As drivers ourselves, there is much to be said about maintaining a healthy respect for -- and a safe distance from -- these massive motor vehicles. But not all drivers understand the inherent risk of being near a big rig 18-wheeler on the beltway or interstate. Not understanding the true destructive potential of these machines is an invitation to possible tragedy. Regardless of the type of truck -- be it an 18-wheeled moving van, car hauler, flatbed or gasoline tanker -- when an accident crops up, the occupants in any nearby cars have a very good chance of being sent to the hospital with severe bodily injuries.
While tailgating, abrupt lane-changing, speeding and driver distraction can all lead to a sudden crash between a large CMV and one or more other vehicles, there are some kinds of driving situations that aren't well-understood as potentially dangerous accident scenarios. In particular, the so-called trailer off-tracking is one such situation that can catch passenger car drivers unaware.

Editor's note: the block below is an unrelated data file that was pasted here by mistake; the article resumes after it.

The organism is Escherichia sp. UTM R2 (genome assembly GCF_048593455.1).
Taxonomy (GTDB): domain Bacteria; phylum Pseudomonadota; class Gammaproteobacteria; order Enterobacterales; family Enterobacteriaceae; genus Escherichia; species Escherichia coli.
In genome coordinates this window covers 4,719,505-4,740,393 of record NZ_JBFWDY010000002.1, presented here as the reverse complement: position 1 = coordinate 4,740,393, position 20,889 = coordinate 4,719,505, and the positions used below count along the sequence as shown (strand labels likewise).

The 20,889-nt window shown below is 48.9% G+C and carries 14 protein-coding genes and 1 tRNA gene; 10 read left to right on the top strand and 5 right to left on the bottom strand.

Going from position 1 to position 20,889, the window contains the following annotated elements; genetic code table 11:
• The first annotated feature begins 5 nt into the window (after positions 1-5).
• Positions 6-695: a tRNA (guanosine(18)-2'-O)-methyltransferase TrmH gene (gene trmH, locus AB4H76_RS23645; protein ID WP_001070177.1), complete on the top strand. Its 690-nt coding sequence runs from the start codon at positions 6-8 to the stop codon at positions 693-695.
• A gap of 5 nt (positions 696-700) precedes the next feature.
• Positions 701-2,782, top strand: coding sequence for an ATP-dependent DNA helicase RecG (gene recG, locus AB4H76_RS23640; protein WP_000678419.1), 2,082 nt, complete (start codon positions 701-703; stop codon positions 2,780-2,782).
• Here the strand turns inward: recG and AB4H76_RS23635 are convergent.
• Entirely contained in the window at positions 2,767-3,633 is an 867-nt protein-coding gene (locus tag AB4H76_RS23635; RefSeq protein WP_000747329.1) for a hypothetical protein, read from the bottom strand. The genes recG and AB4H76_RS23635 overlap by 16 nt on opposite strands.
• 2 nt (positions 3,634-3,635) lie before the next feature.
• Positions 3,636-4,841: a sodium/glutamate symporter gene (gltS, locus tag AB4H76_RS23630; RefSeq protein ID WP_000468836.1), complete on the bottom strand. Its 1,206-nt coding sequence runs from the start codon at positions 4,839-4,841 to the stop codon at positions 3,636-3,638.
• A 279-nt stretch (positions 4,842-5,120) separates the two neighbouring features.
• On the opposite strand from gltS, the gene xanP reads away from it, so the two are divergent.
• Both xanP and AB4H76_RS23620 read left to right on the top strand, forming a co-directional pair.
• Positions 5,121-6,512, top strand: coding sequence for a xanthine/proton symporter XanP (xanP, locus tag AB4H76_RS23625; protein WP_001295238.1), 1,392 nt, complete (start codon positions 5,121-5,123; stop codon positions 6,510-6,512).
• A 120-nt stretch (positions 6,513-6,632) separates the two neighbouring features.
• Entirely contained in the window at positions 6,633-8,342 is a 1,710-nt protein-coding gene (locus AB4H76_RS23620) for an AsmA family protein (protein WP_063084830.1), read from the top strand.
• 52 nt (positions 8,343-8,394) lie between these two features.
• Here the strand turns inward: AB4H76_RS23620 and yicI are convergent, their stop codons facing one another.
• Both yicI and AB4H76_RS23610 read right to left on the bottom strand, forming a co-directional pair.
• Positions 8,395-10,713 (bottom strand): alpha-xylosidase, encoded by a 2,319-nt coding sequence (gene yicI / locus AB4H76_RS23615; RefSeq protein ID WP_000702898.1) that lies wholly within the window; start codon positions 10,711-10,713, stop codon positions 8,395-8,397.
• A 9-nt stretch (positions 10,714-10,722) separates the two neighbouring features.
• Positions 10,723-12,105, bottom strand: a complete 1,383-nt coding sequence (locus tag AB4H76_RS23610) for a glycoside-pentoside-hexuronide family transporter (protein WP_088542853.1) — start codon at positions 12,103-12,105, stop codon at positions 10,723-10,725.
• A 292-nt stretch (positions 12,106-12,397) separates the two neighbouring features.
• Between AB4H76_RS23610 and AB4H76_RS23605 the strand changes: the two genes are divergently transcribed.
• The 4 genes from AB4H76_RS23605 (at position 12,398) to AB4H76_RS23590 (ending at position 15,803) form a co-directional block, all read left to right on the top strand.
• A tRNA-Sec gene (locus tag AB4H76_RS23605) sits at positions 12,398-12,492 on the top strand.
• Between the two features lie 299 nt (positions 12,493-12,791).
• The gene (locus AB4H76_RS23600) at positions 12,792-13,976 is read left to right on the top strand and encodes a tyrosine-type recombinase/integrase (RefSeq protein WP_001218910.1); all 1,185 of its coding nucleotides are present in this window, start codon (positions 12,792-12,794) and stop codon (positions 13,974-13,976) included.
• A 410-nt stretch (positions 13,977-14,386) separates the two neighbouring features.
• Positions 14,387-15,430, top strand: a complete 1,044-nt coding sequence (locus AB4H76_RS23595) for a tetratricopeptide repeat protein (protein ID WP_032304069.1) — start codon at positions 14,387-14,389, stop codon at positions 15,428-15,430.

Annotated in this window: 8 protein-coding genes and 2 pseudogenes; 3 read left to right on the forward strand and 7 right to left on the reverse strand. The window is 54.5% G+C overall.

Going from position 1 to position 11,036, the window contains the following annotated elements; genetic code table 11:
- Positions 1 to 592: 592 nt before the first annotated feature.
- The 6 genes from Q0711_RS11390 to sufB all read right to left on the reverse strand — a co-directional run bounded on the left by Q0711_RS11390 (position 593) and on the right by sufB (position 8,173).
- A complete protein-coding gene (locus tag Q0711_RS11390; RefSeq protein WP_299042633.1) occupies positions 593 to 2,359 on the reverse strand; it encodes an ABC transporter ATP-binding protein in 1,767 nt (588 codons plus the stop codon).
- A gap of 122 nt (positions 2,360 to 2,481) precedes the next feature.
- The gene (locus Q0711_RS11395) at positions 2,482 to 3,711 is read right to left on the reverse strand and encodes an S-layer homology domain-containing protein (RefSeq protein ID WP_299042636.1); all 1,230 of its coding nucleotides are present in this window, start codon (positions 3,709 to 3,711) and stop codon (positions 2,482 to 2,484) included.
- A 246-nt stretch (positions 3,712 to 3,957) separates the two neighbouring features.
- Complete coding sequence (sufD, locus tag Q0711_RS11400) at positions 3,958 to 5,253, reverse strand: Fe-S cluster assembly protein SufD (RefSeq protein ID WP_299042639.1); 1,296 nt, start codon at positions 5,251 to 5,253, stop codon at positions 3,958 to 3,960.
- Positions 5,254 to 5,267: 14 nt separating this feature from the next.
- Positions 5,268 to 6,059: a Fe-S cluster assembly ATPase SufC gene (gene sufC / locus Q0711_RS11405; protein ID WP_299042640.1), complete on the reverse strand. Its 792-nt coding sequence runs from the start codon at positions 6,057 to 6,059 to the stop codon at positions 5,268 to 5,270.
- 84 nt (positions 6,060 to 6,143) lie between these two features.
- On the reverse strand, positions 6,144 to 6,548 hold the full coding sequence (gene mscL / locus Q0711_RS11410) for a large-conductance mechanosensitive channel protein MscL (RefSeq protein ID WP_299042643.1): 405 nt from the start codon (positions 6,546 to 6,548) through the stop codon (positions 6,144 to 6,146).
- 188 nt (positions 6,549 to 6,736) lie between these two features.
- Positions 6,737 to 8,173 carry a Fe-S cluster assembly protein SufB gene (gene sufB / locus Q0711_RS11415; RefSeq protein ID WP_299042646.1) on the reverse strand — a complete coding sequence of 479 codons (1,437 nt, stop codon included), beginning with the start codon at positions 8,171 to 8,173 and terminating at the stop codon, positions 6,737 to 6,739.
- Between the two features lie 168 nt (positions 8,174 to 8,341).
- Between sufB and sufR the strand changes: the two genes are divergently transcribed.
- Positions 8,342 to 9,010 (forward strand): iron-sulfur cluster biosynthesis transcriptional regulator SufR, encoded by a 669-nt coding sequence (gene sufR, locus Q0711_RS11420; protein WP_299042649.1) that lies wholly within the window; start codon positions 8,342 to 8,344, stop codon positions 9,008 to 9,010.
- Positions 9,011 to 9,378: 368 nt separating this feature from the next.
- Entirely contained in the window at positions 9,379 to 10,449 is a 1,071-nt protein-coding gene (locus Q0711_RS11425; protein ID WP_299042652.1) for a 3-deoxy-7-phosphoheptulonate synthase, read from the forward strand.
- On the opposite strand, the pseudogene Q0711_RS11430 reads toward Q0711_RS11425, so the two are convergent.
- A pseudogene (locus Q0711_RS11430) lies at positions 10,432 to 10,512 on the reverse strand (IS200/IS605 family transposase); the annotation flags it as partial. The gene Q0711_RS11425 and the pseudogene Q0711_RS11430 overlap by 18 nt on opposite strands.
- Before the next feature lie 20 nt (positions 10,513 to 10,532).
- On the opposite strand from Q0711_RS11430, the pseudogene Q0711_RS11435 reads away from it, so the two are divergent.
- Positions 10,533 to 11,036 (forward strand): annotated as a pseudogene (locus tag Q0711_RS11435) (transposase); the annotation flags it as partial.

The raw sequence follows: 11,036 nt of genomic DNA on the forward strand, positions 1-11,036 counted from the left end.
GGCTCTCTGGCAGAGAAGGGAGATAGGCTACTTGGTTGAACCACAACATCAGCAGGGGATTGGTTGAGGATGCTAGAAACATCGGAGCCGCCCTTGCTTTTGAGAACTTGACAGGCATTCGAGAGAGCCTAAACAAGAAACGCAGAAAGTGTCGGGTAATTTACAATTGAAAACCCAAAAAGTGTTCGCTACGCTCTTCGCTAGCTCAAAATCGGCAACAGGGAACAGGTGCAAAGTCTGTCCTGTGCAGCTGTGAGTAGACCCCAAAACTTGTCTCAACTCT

Off-Tracking is a condition that takes place when the wheels of the trailer of a typical semi tractor-trailer combination do not follow the same path as those of the tractor portion. This is a well-known phenomenon, which is most pronounced in tight, low-speed turns and can result in a collision with either oncoming vehicles or those traveling alongside the truck. In either case, truck drivers are required to avoid potential collisions with other cars, trucks, motorcycles and even pedestrians; however, despite being trained to avoid such instances, truck drivers can sometimes eschew safety in favor of expediency, which means that off-tracking-related accidents still happen quite frequently and can lead to injuries and death.